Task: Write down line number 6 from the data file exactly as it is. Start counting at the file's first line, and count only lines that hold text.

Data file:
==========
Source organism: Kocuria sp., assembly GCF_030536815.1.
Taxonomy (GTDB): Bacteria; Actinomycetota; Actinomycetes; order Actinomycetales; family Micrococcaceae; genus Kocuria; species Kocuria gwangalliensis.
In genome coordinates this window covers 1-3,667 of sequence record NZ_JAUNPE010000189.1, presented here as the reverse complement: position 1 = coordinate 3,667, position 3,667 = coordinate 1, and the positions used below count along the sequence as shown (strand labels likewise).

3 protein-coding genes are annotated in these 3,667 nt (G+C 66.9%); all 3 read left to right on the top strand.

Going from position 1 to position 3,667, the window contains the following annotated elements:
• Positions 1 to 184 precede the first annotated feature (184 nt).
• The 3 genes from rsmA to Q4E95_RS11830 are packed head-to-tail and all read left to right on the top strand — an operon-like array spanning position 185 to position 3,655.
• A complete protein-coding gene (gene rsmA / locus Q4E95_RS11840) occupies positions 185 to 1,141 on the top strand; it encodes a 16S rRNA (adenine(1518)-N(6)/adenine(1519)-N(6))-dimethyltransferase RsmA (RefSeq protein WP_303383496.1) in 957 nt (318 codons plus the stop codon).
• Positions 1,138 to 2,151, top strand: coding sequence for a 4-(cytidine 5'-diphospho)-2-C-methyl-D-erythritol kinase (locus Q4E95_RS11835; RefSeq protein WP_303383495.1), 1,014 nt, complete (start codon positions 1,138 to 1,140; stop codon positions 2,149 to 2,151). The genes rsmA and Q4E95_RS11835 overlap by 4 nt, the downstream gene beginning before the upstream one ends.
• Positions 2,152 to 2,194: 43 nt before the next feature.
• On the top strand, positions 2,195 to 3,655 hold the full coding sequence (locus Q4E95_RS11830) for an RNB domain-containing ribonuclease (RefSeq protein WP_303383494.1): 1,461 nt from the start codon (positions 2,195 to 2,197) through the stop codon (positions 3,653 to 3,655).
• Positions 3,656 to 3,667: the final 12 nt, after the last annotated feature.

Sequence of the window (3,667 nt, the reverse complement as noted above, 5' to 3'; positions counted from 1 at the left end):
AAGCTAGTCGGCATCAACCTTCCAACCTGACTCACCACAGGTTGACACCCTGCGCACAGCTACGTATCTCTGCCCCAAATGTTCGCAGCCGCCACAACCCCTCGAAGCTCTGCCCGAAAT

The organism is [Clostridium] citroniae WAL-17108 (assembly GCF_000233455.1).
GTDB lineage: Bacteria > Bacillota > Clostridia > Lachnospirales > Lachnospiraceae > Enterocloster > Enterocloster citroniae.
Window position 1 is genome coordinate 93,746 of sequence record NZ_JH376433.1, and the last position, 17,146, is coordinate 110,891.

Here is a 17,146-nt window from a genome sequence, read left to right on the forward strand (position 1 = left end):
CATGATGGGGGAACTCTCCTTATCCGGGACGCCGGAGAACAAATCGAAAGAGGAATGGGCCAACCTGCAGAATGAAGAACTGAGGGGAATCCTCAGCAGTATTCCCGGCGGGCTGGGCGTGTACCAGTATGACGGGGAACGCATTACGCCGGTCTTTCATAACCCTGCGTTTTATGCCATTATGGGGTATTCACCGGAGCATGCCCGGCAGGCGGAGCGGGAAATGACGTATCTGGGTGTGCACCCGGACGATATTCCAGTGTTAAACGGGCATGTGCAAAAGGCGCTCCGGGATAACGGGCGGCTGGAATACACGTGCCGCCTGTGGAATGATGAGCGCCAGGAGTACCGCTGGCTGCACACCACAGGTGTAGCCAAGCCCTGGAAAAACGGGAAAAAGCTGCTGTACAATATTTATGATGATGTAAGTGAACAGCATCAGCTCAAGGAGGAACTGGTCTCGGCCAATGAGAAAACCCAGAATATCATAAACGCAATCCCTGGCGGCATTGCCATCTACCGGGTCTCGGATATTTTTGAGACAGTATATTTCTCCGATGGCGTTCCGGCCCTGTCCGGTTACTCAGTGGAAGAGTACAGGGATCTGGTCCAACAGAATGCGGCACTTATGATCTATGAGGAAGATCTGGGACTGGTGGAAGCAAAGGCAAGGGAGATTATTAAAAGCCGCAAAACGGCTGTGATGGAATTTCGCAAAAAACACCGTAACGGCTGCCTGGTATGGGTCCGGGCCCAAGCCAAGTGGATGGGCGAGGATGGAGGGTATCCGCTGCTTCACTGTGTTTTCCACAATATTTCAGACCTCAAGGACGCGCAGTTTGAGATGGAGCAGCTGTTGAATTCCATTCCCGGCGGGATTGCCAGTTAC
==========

• Positions 1 to 184 precede the first annotated feature (184 nt).